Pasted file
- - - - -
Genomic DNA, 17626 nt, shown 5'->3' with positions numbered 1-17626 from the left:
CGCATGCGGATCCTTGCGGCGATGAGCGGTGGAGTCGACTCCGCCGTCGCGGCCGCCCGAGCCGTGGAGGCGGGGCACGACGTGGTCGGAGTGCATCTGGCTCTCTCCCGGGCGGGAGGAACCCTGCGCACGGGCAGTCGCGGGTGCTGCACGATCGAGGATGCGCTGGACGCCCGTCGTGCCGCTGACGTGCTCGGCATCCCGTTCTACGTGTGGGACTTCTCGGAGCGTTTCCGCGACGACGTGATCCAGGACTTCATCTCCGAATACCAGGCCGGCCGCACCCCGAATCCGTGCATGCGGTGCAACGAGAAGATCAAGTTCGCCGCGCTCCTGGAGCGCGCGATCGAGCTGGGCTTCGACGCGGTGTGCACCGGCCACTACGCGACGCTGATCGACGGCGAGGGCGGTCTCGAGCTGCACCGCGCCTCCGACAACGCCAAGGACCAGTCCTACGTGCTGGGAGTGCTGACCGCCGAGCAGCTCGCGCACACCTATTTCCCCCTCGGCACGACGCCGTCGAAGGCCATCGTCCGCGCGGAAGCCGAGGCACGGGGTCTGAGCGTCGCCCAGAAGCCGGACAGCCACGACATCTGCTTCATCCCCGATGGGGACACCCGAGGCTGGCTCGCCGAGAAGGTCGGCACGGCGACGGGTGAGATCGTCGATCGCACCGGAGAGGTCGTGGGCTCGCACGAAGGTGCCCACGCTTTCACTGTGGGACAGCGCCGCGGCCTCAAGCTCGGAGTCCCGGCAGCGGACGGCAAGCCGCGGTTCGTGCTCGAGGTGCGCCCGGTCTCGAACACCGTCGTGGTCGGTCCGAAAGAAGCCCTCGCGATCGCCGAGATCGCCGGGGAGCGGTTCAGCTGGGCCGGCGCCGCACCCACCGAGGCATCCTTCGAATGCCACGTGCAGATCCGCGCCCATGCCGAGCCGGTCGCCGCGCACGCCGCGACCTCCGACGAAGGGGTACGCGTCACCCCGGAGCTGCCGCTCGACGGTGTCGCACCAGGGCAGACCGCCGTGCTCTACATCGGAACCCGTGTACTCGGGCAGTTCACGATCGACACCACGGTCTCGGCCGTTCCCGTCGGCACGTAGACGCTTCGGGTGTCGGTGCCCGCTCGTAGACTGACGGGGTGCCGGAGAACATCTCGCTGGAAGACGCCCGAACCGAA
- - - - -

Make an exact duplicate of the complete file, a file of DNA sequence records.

Genomic DNA, 17626 nt, shown 5'->3' with positions numbered 1-17626 from the left:
CGCATGCGGATCCTTGCGGCGATGAGCGGTGGAGTCGACTCCGCCGTCGCGGCCGCCCGAGCCGTGGAGGCGGGGCACGACGTGGTCGGAGTGCATCTGGCTCTCTCCCGGGCGGGAGGAACCCTGCGCACGGGCAGTCGCGGGTGCTGCACGATCGAGGATGCGCTGGACGCCCGTCGTGCCGCTGACGTGCTCGGCATCCCGTTCTACGTGTGGGACTTCTCGGAGCGTTTCCGCGACGACGTGATCCAGGACTTCATCTCCGAATACCAGGCCGGCCGCACCCCGAATCCGTGCATGCGGTGCAACGAGAAGATCAAGTTCGCCGCGCTCCTGGAGCGCGCGATCGAGCTGGGCTTCGACGCGGTGTGCACCGGCCACTACGCGACGCTGATCGACGGCGAGGGCGGTCTCGAGCTGCACCGCGCCTCCGACAACGCCAAGGACCAGTCCTACGTGCTGGGAGTGCTGACCGCCGAGCAGCTCGCGCACACCTATTTCCCCCTCGGCACGACGCCGTCGAAGGCCATCGTCCGCGCGGAAGCCGAGGCACGGGGTCTGAGCGTCGCCCAGAAGCCGGACAGCCACGACATCTGCTTCATCCCCGATGGGGACACCCGAGGCTGGCTCGCCGAGAAGGTCGGCACGGCGACGGGTGAGATCGTCGATCGCACCGGAGAGGTCGTGGGCTCGCACGAAGGTGCCCACGCTTTCACTGTGGGACAGCGCCGCGGCCTCAAGCTCGGAGTCCCGGCAGCGGACGGCAAGCCGCGGTTCGTGCTCGAGGTGCGCCCGGTCTCGAACACCGTCGTGGTCGGTCCGAAAGAAGCCCTCGCGATCGCCGAGATCGCCGGGGAGCGGTTCAGCTGGGCCGGCGCCGCACCCACCGAGGCATCCTTCGAATGCCACGTGCAGATCCGCGCCCATGCCGAGCCGGTCGCCGCGCACGCCGCGACCTCCGACGAAGGGGTACGCGTCACCCCGGAGCTGCCGCTCGACGGTGTCGCACCAGGGCAGACCGCCGTGCTCTACATCGGAACCCGTGTACTCGGGCAGTTCACGATCGACACCACGGTCTCGGCCGTTCCCGTCGGCACGTAGACGCTTCGGGTGTCGGTGCCCGCTCGTAGACTGACGGGGTGCCGGAGAACATCTCGCTGGAAGACGCCCGAACCGAA